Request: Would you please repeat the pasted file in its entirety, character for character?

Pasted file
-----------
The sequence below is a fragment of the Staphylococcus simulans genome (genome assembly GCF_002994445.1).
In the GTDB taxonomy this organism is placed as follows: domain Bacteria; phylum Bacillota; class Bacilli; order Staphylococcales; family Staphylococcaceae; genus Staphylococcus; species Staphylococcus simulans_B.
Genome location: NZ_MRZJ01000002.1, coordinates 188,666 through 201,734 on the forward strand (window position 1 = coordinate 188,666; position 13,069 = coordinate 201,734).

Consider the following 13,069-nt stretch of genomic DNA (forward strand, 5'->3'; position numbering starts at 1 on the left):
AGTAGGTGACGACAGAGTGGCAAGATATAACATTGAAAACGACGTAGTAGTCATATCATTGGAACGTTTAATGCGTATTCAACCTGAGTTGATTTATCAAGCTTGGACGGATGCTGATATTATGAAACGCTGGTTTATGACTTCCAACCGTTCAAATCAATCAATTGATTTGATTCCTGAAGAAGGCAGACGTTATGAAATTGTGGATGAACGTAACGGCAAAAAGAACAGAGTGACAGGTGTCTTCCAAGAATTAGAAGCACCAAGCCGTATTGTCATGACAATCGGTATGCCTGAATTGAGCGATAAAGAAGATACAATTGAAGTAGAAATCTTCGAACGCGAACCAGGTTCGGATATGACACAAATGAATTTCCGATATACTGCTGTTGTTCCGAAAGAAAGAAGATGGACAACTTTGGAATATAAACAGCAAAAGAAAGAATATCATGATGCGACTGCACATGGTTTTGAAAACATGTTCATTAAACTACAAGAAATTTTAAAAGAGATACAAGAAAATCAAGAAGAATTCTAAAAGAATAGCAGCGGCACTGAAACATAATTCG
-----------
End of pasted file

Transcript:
The sequence below is a fragment of the Staphylococcus simulans genome (genome assembly GCF_002994445.1).
In the GTDB taxonomy this organism is placed as follows: domain Bacteria; phylum Bacillota; class Bacilli; order Staphylococcales; family Staphylococcaceae; genus Staphylococcus; species Staphylococcus simulans_B.
Genome location: NZ_MRZJ01000002.1, coordinates 188,666 through 201,734 on the forward strand (window position 1 = coordinate 188,666; position 13,069 = coordinate 201,734).

Consider the following 13,069-nt stretch of genomic DNA (forward strand, 5'->3'; position numbering starts at 1 on the left):
AGTAGGTGACGACAGAGTGGCAAGATATAACATTGAAAACGACGTAGTAGTCATATCATTGGAACGTTTAATGCGTATTCAACCTGAGTTGATTTATCAAGCTTGGACGGATGCTGATATTATGAAACGCTGGTTTATGACTTCCAACCGTTCAAATCAATCAATTGATTTGATTCCTGAAGAAGGCAGACGTTATGAAATTGTGGATGAACGTAACGGCAAAAAGAACAGAGTGACAGGTGTCTTCCAAGAATTAGAAGCACCAAGCCGTATTGTCATGACAATCGGTATGCCTGAATTGAGCGATAAAGAAGATACAATTGAAGTAGAAATCTTCGAACGCGAACCAGGTTCGGATATGACACAAATGAATTTCCGATATACTGCTGTTGTTCCGAAAGAAAGAAGATGGACAACTTTGGAATATAAACAGCAAAAGAAAGAATATCATGATGCGACTGCACATGGTTTTGAAAACATGTTCATTAAACTACAAGAAATTTTAAAAGAGATACAAGAAAATCAAGAAGAATTCTAAAAGAATAGCAGCGGCACTGAAACATAATTCG